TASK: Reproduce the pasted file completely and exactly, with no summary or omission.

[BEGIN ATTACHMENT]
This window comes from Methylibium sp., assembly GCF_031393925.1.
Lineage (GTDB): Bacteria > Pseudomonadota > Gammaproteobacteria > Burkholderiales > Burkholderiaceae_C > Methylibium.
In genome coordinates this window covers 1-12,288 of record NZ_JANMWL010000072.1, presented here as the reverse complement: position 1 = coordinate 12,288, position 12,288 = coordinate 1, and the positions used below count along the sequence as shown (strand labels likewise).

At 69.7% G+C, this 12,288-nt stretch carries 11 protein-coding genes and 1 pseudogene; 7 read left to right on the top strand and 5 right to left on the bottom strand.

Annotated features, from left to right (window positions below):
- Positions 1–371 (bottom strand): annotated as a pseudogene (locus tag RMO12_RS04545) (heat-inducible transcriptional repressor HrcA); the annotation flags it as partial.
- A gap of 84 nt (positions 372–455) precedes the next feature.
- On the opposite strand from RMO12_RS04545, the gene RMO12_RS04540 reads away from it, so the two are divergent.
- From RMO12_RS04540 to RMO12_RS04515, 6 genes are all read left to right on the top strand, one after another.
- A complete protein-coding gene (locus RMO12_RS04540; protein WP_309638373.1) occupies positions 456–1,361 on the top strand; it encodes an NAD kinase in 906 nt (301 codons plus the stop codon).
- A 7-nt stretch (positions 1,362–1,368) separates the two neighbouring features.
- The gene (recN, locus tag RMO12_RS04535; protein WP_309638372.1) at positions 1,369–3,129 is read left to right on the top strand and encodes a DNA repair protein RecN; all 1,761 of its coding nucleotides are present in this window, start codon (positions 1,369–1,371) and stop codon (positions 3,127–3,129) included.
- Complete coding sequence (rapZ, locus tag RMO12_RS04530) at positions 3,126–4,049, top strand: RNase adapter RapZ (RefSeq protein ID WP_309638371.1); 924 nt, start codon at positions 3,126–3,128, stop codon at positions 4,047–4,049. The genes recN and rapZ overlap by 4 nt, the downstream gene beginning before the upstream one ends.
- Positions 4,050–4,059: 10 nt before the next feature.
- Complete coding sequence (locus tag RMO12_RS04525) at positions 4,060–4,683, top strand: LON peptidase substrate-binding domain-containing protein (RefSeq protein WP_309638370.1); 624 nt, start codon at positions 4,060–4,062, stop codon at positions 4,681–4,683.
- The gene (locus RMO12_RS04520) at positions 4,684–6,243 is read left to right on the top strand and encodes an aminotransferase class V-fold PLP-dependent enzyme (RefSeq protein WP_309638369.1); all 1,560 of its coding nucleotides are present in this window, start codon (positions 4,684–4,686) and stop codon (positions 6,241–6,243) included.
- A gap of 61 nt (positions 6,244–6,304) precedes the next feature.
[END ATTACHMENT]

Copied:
This window comes from Methylibium sp., assembly GCF_031393925.1.
Lineage (GTDB): Bacteria > Pseudomonadota > Gammaproteobacteria > Burkholderiales > Burkholderiaceae_C > Methylibium.
In genome coordinates this window covers 1-12,288 of record NZ_JANMWL010000072.1, presented here as the reverse complement: position 1 = coordinate 12,288, position 12,288 = coordinate 1, and the positions used below count along the sequence as shown (strand labels likewise).

At 69.7% G+C, this 12,288-nt stretch carries 11 protein-coding genes and 1 pseudogene; 7 read left to right on the top strand and 5 right to left on the bottom strand.

Annotated features, from left to right (window positions below):
- Positions 1–371 (bottom strand): annotated as a pseudogene (locus tag RMO12_RS04545) (heat-inducible transcriptional repressor HrcA); the annotation flags it as partial.
- A gap of 84 nt (positions 372–455) precedes the next feature.
- On the opposite strand from RMO12_RS04545, the gene RMO12_RS04540 reads away from it, so the two are divergent.
- From RMO12_RS04540 to RMO12_RS04515, 6 genes are all read left to right on the top strand, one after another.
- A complete protein-coding gene (locus RMO12_RS04540; protein WP_309638373.1) occupies positions 456–1,361 on the top strand; it encodes an NAD kinase in 906 nt (301 codons plus the stop codon).
- A 7-nt stretch (positions 1,362–1,368) separates the two neighbouring features.
- The gene (recN, locus tag RMO12_RS04535; protein WP_309638372.1) at positions 1,369–3,129 is read left to right on the top strand and encodes a DNA repair protein RecN; all 1,761 of its coding nucleotides are present in this window, start codon (positions 1,369–1,371) and stop codon (positions 3,127–3,129) included.
- Complete coding sequence (rapZ, locus tag RMO12_RS04530) at positions 3,126–4,049, top strand: RNase adapter RapZ (RefSeq protein ID WP_309638371.1); 924 nt, start codon at positions 3,126–3,128, stop codon at positions 4,047–4,049. The genes recN and rapZ overlap by 4 nt, the downstream gene beginning before the upstream one ends.
- Positions 4,050–4,059: 10 nt before the next feature.
- Complete coding sequence (locus tag RMO12_RS04525) at positions 4,060–4,683, top strand: LON peptidase substrate-binding domain-containing protein (RefSeq protein WP_309638370.1); 624 nt, start codon at positions 4,060–4,062, stop codon at positions 4,681–4,683.
- The gene (locus RMO12_RS04520) at positions 4,684–6,243 is read left to right on the top strand and encodes an aminotransferase class V-fold PLP-dependent enzyme (RefSeq protein WP_309638369.1); all 1,560 of its coding nucleotides are present in this window, start codon (positions 4,684–4,686) and stop codon (positions 6,241–6,243) included.
- A gap of 61 nt (positions 6,244–6,304) precedes the next feature.